For one couple, a clean river is the top priorityOn top of the 12-ton “cleaning barge” floating in the middle of the Taewha River in Ulsan, a man in his 50s operates a crane that is attempting to lift a discarded net. But the net, which had been stuck in the river bed, rips apart with a loud noise when the crane tries to lift it clear of the water.
“We have to fasten it again,” cries a woman next to the man as she quickly separates the ripped remnants of the net. After 40 minutes and seven further attempts, the net is finally freed and dropped into the barge’s open hold.
The woman collapses as if she has run out of strength. She doesn’t think about wiping off her face and clothes, which are covered with dark, smelly chunks of mud.
The couple, Sim Sang-guk and Kim Sun-i, have been active in cleaning up a 17.2-kilometer stretch of the Taewha River near the Hoeya Dam for the last 17 years. The amount of waste they have removed during that time would have filled 1,000 five-ton trucks.
Starting in March, the two increased their time working on the river: every Monday to Saturday from 9 a.m. to 4 p.m. they gather all sorts of trash from the river and stack it in the barge.
However, they are not senior citizens on a social welfare project. Mr. Sim is the chief excutive officer of a mid-sized shipping company, Mi-do Shipping, which has 70 employees. But for Mr. Sim, cleaning comes first.
“Over the past 10 years, I have visited my company once or twice a week. Sometimes I go late at night after my volunteer work. After I implemented a system that provides incentives according to how much an employee contributes, the employees started to take care of my company responsibly, without any need for me to delegate and supervise,” he said.
The costs of the cleaning operation, which amounts to tens of millions of won, were met entirely through private funding for the first 12 years. Mr. Sim had a barge constructed exclusively for the cleaning project that cost 120 million won. This, on top of buying a truck, renting an excavator, and buying food for the volunteers, practically emptied his pockets.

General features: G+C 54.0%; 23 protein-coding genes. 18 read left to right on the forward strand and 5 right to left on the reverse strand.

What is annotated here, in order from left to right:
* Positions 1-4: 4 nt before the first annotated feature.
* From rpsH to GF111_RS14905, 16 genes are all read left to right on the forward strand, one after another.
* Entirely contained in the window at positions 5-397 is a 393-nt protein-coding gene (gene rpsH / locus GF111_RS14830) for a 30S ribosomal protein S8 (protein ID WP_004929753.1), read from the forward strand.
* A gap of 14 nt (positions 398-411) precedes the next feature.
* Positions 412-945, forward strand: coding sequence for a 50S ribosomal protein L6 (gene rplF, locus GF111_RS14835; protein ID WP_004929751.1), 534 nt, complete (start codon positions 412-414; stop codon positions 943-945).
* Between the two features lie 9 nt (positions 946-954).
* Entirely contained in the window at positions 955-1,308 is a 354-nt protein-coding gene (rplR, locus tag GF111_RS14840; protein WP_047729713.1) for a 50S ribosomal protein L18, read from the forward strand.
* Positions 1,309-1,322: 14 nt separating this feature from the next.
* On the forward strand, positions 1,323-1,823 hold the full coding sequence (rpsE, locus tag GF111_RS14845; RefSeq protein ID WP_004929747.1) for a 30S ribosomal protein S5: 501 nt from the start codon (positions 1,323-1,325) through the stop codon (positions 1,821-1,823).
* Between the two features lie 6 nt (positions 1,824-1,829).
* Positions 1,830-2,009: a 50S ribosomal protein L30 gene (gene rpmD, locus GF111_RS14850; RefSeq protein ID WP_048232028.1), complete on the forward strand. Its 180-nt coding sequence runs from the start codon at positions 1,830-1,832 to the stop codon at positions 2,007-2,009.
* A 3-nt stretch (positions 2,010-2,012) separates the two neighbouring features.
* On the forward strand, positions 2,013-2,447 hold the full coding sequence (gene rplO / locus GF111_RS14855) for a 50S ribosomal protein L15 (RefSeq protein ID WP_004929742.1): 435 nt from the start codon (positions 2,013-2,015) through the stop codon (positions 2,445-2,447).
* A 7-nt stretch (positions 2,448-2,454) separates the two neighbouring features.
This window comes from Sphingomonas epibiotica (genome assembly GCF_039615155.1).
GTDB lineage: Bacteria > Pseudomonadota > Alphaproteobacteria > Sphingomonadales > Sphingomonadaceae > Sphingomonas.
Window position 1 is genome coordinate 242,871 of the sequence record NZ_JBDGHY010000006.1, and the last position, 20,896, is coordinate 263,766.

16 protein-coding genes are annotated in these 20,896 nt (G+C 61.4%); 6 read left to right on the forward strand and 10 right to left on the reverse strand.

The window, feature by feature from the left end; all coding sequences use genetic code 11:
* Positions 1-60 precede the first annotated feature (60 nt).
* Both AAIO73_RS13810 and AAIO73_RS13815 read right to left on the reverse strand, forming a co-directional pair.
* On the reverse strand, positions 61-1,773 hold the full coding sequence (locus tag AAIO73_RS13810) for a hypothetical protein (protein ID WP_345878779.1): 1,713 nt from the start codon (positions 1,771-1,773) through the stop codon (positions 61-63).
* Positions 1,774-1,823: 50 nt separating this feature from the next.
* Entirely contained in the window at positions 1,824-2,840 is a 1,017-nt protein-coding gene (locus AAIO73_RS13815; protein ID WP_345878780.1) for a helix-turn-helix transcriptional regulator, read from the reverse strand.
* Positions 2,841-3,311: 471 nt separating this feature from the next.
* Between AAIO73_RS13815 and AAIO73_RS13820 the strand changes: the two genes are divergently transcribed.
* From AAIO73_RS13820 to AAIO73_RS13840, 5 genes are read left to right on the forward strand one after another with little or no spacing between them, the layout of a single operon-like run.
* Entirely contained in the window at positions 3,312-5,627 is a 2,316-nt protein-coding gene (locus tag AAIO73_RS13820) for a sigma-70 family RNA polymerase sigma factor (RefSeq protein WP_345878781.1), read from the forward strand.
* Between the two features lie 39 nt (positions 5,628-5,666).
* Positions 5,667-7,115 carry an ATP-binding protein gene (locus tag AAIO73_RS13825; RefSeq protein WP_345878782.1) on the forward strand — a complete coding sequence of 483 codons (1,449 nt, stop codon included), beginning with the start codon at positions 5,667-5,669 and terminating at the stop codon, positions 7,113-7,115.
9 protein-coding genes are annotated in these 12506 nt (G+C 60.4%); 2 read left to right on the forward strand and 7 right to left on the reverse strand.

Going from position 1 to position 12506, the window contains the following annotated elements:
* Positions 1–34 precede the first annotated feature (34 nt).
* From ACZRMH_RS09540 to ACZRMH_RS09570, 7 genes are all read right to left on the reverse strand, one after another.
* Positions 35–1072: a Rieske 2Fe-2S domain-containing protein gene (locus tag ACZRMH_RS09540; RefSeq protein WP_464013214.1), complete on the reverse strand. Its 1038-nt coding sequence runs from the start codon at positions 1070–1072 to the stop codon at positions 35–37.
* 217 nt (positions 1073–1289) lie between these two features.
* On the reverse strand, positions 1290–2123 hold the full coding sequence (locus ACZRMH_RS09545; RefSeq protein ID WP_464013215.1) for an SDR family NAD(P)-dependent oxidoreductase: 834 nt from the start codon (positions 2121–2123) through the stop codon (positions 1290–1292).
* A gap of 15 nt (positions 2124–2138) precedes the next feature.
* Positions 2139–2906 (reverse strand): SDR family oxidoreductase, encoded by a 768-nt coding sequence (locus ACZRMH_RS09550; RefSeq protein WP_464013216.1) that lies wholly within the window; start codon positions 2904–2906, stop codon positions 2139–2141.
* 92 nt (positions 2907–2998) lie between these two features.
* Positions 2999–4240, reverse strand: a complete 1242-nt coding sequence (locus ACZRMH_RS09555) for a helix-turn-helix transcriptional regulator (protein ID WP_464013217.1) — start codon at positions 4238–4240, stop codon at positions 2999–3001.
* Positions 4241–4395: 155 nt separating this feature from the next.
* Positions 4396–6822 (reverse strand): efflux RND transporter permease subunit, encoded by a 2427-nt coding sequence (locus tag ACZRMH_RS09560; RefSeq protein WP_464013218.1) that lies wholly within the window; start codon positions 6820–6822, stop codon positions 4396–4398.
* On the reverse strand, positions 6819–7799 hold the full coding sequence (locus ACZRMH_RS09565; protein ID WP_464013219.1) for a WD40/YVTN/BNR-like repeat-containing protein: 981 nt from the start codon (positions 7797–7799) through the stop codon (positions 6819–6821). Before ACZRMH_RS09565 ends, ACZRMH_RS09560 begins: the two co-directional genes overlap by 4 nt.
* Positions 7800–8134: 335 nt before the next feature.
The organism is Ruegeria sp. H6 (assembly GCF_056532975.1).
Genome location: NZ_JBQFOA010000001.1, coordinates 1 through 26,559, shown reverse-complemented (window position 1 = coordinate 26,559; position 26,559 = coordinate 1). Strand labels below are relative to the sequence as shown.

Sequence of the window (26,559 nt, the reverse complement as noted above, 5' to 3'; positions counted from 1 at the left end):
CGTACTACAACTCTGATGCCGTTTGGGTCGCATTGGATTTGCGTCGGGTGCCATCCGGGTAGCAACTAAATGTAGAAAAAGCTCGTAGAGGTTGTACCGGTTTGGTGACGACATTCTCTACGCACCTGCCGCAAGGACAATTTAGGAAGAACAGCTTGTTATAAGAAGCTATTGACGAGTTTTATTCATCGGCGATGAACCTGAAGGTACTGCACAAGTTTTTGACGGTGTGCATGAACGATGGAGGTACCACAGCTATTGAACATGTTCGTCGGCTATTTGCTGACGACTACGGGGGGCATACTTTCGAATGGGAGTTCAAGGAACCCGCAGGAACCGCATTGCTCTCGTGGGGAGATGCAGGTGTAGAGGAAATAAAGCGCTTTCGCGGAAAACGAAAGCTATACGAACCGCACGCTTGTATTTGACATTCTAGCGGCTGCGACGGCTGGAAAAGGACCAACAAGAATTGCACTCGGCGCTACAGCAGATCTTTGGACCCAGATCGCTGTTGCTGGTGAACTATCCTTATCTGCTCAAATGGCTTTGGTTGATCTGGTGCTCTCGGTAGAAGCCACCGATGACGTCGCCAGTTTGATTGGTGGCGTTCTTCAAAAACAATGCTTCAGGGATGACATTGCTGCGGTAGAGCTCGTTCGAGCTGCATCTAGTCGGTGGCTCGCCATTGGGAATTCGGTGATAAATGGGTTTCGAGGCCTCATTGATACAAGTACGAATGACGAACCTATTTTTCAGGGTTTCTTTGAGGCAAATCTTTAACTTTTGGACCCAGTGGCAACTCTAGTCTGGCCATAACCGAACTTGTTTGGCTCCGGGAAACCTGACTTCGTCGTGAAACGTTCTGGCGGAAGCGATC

Starting five years ago, when his generous deeds became known, the Ulsan city government began giving Mr. Sim a grant of 5 million won each year. Moreover, this year special funding of 35 million won was provided, lessening his financial burden.
Gang Han-won, the chief director of Ulsan’s Environment Bureau, said that if the work were put out to public tender, getting rid of 2,000 stacks of rubbish would cost at least 1 billion won. He added, “It is quite embarrassing not to be able to give more support due to budgetary regulations restricting large funding of volunteer work.”
Mr. Sim began cleaning the Taewha River in May 1988, when he and 10 neighbors cleared away construction materials that had been left at the bases supporting the columns of Taewha Bridge for over a year.
“I felt absolutely proud of myself in feeling that I contributed something to my hometown after buying a three-ton boat and concentrating on removing trash instead of working,” he said.
In May and June last year, 80 public officials who rank above department chief, including Mayor Park Aaeng-woo, did volunteer work with Mr. Sim.
Mr. Sim commented, “This is something that someone has to do, and I’m delighted that I’m perfect for the job as I have the time and the economic wherewithal to accomplish it.”
by Lee Key-one